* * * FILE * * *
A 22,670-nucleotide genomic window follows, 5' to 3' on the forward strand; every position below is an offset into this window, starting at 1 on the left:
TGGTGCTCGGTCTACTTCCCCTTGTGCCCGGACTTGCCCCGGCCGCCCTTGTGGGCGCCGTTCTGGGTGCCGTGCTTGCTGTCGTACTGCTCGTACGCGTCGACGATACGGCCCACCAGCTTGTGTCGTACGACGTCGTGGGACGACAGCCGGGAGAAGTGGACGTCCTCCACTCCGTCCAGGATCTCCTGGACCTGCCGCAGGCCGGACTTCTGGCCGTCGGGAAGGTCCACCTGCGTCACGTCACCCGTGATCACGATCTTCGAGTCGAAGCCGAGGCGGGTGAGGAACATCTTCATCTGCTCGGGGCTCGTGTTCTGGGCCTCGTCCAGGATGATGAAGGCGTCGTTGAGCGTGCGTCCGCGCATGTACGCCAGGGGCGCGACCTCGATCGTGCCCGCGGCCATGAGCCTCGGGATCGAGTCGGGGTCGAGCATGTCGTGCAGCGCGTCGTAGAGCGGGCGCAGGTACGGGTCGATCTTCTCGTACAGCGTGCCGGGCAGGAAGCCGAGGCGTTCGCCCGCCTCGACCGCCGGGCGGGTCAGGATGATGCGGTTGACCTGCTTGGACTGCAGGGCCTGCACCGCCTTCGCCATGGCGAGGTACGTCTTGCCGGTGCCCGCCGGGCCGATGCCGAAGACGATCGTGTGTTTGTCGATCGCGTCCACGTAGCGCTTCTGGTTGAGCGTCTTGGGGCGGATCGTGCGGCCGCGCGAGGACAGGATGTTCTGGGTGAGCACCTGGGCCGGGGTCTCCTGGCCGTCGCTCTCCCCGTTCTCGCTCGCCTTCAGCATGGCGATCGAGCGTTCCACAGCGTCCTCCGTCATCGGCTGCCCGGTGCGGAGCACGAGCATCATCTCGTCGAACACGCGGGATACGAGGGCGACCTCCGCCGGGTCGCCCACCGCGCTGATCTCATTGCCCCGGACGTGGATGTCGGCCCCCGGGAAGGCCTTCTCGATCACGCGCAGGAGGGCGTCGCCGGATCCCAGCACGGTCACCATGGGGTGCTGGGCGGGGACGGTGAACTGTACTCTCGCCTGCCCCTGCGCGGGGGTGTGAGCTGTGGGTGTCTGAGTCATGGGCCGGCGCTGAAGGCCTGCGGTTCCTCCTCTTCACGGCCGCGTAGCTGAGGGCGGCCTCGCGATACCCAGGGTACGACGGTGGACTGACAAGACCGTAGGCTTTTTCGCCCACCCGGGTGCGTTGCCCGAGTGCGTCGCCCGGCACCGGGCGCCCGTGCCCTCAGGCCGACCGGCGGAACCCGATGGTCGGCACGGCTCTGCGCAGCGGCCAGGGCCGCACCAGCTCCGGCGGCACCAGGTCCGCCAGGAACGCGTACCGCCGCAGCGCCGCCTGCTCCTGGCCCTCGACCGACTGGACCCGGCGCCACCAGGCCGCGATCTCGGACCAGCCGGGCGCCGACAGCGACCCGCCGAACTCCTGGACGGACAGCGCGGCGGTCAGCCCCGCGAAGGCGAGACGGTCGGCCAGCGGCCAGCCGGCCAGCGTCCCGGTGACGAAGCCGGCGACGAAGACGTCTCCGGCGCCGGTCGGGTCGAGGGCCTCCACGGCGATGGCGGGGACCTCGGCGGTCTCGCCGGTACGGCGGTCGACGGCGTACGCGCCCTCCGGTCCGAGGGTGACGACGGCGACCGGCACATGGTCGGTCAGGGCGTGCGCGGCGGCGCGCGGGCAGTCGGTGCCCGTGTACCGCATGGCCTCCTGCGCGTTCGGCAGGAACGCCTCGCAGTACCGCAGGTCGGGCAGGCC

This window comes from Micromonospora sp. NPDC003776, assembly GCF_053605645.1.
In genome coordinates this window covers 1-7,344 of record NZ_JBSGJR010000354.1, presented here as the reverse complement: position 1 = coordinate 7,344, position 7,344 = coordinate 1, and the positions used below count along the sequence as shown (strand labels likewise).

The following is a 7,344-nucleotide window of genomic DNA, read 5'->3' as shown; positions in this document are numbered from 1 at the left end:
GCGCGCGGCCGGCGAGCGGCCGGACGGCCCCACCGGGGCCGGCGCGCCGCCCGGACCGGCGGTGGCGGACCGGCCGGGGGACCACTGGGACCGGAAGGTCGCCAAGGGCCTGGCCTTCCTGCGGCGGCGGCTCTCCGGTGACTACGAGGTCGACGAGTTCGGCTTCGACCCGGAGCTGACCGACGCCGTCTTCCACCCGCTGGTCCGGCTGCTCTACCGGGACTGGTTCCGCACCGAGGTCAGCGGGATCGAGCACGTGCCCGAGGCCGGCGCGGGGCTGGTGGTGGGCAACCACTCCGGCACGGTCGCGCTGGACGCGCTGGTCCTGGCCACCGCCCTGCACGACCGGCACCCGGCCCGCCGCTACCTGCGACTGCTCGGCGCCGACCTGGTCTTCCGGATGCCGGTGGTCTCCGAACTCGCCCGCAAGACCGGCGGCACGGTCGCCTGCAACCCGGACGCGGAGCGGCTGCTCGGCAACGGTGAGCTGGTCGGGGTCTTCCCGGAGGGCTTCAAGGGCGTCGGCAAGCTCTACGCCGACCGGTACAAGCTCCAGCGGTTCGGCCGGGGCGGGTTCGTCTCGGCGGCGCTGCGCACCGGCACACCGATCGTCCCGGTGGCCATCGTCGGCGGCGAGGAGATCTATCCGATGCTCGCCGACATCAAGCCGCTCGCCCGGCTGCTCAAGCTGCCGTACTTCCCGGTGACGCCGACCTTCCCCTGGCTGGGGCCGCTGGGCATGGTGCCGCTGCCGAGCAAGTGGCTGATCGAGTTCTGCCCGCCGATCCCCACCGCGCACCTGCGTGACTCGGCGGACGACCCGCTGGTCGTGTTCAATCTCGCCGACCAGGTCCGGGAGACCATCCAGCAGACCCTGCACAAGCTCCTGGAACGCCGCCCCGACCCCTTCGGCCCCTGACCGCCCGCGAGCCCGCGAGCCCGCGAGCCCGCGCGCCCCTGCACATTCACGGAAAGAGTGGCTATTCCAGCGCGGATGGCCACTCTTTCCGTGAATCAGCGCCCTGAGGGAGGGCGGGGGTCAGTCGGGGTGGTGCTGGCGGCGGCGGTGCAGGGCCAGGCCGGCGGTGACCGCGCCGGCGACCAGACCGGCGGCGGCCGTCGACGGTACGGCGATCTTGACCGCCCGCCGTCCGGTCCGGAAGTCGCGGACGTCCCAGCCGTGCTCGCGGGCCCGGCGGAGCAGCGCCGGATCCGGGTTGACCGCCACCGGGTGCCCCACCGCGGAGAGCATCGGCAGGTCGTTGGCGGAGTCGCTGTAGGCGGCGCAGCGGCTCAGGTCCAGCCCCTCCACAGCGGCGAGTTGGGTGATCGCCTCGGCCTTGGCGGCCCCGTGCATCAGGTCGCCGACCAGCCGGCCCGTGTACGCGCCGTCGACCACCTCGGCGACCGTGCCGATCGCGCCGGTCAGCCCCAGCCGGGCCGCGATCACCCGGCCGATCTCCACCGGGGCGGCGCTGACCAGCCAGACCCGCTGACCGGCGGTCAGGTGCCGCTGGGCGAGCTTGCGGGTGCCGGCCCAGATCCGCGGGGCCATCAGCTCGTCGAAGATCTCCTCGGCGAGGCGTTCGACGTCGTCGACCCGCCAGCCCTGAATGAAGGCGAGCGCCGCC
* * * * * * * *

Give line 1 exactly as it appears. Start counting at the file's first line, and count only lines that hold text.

A 22,670-nucleotide genomic window follows, 5' to 3' on the forward strand; every position below is an offset into this window, starting at 1 on the left: